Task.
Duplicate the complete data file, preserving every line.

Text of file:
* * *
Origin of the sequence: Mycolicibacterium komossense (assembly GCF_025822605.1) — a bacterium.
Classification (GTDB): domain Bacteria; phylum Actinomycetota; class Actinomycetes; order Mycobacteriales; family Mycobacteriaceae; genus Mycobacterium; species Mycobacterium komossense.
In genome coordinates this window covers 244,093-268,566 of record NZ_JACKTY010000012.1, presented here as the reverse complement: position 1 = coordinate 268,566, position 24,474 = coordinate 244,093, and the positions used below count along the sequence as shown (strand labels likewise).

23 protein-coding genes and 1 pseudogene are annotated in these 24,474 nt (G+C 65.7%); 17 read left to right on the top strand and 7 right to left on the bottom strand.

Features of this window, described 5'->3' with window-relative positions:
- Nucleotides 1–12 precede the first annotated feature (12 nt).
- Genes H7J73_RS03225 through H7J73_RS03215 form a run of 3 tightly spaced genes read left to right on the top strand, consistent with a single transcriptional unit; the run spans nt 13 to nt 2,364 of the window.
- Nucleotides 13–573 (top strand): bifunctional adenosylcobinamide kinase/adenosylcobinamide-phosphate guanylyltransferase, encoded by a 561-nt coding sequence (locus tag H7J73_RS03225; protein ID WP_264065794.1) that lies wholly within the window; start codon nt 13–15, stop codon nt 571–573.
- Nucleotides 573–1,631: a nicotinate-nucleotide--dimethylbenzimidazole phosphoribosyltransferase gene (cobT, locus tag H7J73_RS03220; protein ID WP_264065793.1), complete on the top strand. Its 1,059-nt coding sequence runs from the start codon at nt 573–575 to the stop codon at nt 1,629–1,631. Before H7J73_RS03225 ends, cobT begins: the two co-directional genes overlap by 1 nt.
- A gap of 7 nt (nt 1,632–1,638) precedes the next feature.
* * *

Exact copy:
Origin of the sequence: Mycolicibacterium komossense (assembly GCF_025822605.1) — a bacterium.
Classification (GTDB): domain Bacteria; phylum Actinomycetota; class Actinomycetes; order Mycobacteriales; family Mycobacteriaceae; genus Mycobacterium; species Mycobacterium komossense.
In genome coordinates this window covers 244,093-268,566 of record NZ_JACKTY010000012.1, presented here as the reverse complement: position 1 = coordinate 268,566, position 24,474 = coordinate 244,093, and the positions used below count along the sequence as shown (strand labels likewise).

23 protein-coding genes and 1 pseudogene are annotated in these 24,474 nt (G+C 65.7%); 17 read left to right on the top strand and 7 right to left on the bottom strand.

Features of this window, described 5'->3' with window-relative positions:
- Nucleotides 1–12 precede the first annotated feature (12 nt).
- Genes H7J73_RS03225 through H7J73_RS03215 form a run of 3 tightly spaced genes read left to right on the top strand, consistent with a single transcriptional unit; the run spans nt 13 to nt 2,364 of the window.
- Nucleotides 13–573 (top strand): bifunctional adenosylcobinamide kinase/adenosylcobinamide-phosphate guanylyltransferase, encoded by a 561-nt coding sequence (locus tag H7J73_RS03225; protein ID WP_264065794.1) that lies wholly within the window; start codon nt 13–15, stop codon nt 571–573.
- Nucleotides 573–1,631: a nicotinate-nucleotide--dimethylbenzimidazole phosphoribosyltransferase gene (cobT, locus tag H7J73_RS03220; protein ID WP_264065793.1), complete on the top strand. Its 1,059-nt coding sequence runs from the start codon at nt 573–575 to the stop codon at nt 1,629–1,631. Before H7J73_RS03225 ends, cobT begins: the two co-directional genes overlap by 1 nt.
- A gap of 7 nt (nt 1,632–1,638) precedes the next feature.